Google Daydream VR: The Android Virtual Reality Platform Explained

November 25, 2016 3 minute read

Virtual Reality has been the buzzword on every gadget enthusiast’s lips for almost a decade now, and it’s finally starting to emerge in the mainstream market. Once a phenomena for only the most tech-savvy among us, virtual reality has become as commonplace the iPhone since the Oculus Rift was unveiled at the Consumer Electronics Show (CES) in 2012. Oculus, with $2,000,000,000 worth of funding, finally released their Oculus Rift project in March earlier this year. We’ve now seen virtual reality headsets emerge from a number of leading gadget conglomerates, including: Samsung, Sony and HTC. Now a $700 million-dollar market, Google’s entry in to the VR space was inevitable.

Virtual Reality

All eyes have been on virtual reality at recent gadget shows | Photo credit: Silicon Beat

Two years ago, Google released their first-generation virtual reality headset – Google Cardboard. Aiming to offer a virtual reality experience that anybody could buy, build and enjoy, Cardboard was to Oculus Rift as Microsoft Paint is to Adobe Photoshop. Built in cardboard, naturally – and as the name suggests – the platform is a low-cost system which encouraged interest and development in VR applications. First released at the Google I/O 2014 developers conference, Cardboard has now been shipped to over 5 million people.

Google Cardboard VR Headset

Google Cardboard is a great entry-level product for anyone interested in VR | Photo credit: Business Insider UK

Whilst Google’s Cardboard VR headset is a great entry-level piece of kit, the search engine and product development giant has always had it’s sights set on developing a competitive VR headset which would give its competitors a run for their money: introducing Google’s Daydream View.

Google Daydream View Headset (top view)

Google’s Daydream View headset boasts an impressive build with fabric finish

The Daydream View headset boasts an elegant design and repertoire of impressive features that positions the headset in a competitive place within the virtual reality market. We’re particularly taken with its washable fabric finish which helps to set this piece of kit apart from its competitors; unlike the Oculus Rift or the Samsung Gear, Google Daydream looks fresh and contemporary, and its clever build helps to take the edge off the gadget’s usual mechanical look and feel. The headset started shipping on November 10th, and you can currently choose from just one colour: Slate Grey. We’ve seen that Crimson and Snow (white) versions will be released soon.

Google Daydream View headset colours

The Daydream View headset comes in Slate Grey and, soon, Crimson and Snow

So, what is Daydream? Well, Daydream is basically the link between your smartphone and accessing virtual reality content on your mobile. Unlike full console headsets, Daydream is just a virtual reality platform, and it can be used in conjunction with Google’s Daydream View headset, retailing at just £69. Technically, any manufacturer could build their own headset to run off the Daydream platform, so long as their prototype meets Google’s standards. Daydream is designed to house content from all mobile VR developers, so all sources will be accessible through the Home hub.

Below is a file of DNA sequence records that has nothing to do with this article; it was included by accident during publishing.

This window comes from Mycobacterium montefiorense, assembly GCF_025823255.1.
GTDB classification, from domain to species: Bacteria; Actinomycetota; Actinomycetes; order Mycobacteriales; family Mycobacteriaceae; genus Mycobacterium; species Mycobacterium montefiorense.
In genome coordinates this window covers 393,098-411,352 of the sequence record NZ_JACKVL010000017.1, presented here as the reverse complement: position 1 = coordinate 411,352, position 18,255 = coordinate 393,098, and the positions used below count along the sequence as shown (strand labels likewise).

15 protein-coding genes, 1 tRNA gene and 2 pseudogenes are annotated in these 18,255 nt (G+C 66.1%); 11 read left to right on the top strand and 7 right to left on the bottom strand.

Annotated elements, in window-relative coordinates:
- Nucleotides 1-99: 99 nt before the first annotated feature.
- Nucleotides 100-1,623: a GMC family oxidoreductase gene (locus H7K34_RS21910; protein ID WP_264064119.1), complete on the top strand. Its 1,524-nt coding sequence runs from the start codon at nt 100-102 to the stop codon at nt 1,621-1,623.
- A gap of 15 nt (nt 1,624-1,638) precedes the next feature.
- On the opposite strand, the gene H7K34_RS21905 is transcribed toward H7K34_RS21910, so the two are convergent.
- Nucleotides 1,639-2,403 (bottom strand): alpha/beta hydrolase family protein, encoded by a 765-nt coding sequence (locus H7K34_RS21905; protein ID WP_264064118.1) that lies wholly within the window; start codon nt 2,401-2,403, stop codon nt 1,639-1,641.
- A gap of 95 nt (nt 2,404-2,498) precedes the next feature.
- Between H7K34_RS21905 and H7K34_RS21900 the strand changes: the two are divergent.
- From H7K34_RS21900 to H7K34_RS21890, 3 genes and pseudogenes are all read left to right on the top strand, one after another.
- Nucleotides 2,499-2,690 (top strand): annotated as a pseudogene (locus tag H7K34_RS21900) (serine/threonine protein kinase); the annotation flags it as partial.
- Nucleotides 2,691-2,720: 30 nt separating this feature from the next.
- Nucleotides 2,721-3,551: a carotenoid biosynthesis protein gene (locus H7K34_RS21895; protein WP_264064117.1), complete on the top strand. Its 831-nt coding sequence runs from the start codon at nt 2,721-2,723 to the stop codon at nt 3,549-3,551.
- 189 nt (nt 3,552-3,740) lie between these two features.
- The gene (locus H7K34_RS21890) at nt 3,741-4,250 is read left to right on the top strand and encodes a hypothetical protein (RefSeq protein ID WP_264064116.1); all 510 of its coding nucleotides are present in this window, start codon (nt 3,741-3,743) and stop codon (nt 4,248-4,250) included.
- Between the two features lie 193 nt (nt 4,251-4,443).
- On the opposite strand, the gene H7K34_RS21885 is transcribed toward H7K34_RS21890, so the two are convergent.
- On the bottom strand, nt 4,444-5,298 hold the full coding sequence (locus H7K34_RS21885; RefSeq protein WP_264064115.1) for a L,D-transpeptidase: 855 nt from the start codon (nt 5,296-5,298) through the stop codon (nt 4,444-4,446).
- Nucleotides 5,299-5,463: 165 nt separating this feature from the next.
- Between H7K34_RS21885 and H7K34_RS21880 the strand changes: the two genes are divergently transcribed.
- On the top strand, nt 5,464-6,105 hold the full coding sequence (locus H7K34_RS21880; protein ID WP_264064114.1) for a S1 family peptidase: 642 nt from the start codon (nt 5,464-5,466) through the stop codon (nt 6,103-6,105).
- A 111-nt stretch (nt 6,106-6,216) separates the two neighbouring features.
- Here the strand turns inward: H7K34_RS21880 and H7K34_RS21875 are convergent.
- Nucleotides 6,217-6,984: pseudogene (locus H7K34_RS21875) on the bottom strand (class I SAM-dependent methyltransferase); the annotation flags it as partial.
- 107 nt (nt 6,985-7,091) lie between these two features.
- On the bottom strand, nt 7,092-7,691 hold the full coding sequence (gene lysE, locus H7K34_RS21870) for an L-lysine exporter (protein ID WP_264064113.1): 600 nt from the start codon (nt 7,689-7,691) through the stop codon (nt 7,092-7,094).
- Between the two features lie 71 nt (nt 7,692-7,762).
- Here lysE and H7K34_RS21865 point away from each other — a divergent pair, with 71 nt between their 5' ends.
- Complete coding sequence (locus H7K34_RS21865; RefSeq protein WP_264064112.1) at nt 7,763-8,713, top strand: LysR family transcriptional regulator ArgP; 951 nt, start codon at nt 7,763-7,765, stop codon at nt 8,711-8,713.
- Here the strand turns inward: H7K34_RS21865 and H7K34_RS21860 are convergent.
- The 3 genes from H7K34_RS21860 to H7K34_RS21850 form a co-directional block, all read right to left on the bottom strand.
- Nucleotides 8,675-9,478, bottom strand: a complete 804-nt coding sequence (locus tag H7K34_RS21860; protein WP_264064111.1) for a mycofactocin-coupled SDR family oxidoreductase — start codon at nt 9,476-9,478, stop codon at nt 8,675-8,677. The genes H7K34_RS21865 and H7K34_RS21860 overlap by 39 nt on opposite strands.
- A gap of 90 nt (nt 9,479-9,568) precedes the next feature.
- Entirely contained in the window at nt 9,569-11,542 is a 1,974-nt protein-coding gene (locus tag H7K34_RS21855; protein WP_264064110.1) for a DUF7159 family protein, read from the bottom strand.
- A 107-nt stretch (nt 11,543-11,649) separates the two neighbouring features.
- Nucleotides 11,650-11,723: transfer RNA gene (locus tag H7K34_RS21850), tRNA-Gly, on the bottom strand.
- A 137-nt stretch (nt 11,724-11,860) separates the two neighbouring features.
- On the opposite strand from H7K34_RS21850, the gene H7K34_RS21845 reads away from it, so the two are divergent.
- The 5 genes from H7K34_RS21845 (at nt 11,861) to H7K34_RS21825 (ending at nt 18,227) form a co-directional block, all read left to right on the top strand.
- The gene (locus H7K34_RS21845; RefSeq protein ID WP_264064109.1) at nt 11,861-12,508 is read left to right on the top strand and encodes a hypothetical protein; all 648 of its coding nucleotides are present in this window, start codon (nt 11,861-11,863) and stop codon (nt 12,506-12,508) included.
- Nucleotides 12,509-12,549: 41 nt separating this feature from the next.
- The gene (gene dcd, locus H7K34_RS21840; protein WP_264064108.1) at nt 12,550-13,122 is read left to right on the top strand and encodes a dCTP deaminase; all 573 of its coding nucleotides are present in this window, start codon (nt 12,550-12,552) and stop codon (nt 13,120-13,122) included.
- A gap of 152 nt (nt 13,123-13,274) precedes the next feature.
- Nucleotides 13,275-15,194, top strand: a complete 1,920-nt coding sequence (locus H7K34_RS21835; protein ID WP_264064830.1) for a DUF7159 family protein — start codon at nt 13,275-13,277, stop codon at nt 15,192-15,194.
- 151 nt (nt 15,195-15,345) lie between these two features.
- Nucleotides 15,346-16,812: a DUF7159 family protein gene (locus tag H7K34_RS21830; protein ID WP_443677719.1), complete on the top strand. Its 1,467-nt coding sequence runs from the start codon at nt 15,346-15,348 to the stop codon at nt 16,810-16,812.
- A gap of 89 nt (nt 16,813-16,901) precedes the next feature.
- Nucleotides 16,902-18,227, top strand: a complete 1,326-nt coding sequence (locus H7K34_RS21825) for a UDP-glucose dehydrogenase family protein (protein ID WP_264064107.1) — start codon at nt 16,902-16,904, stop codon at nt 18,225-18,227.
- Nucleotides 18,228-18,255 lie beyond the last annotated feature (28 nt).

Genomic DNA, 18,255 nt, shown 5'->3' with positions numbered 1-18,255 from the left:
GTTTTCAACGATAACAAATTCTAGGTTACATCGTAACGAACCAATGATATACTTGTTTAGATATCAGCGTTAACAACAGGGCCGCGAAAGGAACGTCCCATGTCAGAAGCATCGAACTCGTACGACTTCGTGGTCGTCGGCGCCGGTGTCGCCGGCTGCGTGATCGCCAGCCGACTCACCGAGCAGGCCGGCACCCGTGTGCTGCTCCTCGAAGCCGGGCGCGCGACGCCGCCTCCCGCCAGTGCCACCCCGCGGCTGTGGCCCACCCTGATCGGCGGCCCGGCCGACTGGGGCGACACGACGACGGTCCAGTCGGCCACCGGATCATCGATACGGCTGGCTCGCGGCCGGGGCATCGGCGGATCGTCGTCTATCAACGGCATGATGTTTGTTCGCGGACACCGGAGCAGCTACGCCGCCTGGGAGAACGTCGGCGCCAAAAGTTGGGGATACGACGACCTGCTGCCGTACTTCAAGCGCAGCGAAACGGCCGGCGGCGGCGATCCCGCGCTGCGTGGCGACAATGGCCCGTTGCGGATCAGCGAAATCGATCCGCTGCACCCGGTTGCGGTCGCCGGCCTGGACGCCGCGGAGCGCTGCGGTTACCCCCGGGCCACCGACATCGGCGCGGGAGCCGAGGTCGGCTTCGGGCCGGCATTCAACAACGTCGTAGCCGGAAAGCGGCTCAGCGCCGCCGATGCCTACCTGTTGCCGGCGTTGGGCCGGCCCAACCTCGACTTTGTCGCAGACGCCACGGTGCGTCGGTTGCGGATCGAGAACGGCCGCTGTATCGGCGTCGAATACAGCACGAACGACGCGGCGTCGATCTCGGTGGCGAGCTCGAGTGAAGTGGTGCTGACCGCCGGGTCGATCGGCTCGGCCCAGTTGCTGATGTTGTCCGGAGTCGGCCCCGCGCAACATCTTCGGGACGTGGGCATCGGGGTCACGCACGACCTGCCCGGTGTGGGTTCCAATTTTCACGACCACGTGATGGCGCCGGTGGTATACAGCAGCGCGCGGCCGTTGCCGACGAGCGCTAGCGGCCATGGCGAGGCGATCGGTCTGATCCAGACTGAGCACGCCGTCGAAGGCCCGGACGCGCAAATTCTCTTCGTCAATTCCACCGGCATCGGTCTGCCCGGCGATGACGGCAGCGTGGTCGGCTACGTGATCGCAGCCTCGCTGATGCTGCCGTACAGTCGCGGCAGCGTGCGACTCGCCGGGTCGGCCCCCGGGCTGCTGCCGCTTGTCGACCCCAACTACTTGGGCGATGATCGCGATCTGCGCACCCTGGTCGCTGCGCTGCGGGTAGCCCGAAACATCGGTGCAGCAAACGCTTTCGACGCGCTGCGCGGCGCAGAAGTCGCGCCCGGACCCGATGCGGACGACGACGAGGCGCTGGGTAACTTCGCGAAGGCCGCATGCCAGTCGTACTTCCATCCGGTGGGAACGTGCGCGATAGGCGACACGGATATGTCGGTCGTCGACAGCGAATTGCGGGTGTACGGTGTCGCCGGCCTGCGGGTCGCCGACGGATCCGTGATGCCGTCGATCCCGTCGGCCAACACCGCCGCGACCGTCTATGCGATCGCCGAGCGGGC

The Daydream View headset includes clever pressure sensors which track the positioning and angle of your phone to offer intelligent adjustments to what’s filtered through to the lens view, so you’ll experience minimal difficulty when positioning your smartphone. The whole device is built to offer a simple and easy virtual reality experience. Google has also claimed that the headset is 30% lighter than its competitors, at just 220g (which is 100g lighter than the Samsung Gear headset).

Google Daydream with Pixel Smartphone

Google’s Daydream VR platform will currently work with its Pixel smartphones

As well as headsets that meet Google’s Daydream specifications, Android smartphones must also match optimal settings to be called Daydream-ready. Powered by the Qualcomm Snapdragon 821 processor, Google’s newest flagship smartphone models, the Google Pixel and Google Pixel XL, are both compatible with the platform (and its corresponding headset). Other manufacturers who’ve committed to announcing Daydream-ready devices include: Samsung, HTC, LG, Huawei and Asus, among others. At present, no devices have been announced.

Google Pixel smartphones

Google released its line-up of flagship smartphones earlier this year, the Pixel and the Pixel XL

If you want to start using Daydream, the actual headset will only set you back £69, which is extremely good value for the piece of kit you’re getting your hands on. Unfortunately, the only phones which will currently run Daydream is Google’s own Pixel smartphones. With prices for the Pixel starting at £599, it could be a costly alternative to its competitors. We anticipate that Daydream will become more accessible over the next few years, as other Android manufacturers start releasing smartphones which meet Google’s specifications, and it’ll naturally become available to more consumers. As far as we can tell, the headset and platform won’t be compatible with iOS, so Apple customers will have to opt for a different virtual reality package.

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